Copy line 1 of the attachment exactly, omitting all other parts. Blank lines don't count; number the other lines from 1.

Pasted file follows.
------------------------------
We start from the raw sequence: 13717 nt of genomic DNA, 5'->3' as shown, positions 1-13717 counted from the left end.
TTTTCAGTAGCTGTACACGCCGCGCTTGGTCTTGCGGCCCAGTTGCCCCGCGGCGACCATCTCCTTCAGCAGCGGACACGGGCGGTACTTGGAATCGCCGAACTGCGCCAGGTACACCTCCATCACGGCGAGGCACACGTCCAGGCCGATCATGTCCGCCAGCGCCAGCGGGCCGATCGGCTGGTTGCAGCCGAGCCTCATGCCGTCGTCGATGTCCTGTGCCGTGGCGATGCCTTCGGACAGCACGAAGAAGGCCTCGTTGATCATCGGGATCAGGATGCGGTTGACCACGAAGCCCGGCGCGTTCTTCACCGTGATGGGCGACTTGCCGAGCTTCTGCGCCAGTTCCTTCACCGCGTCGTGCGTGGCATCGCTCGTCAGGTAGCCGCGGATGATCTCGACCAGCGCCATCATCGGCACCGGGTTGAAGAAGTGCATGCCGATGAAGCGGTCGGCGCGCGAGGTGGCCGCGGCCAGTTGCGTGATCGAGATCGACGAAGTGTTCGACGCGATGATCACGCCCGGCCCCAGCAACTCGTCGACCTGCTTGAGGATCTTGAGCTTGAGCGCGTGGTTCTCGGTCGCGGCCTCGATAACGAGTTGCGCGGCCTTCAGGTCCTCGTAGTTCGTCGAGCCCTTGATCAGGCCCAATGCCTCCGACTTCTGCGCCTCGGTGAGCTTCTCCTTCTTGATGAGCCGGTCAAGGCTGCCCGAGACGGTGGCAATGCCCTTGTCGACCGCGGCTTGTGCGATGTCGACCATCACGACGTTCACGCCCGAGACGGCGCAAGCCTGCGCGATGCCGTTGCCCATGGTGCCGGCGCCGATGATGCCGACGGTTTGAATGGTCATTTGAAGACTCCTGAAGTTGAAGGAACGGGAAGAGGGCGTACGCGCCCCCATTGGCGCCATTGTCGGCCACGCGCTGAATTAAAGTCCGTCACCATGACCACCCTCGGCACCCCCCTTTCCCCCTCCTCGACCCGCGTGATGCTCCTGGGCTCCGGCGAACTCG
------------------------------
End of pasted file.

We start from the raw sequence: 13717 nt of genomic DNA, 5'->3' as shown, positions 1-13717 counted from the left end.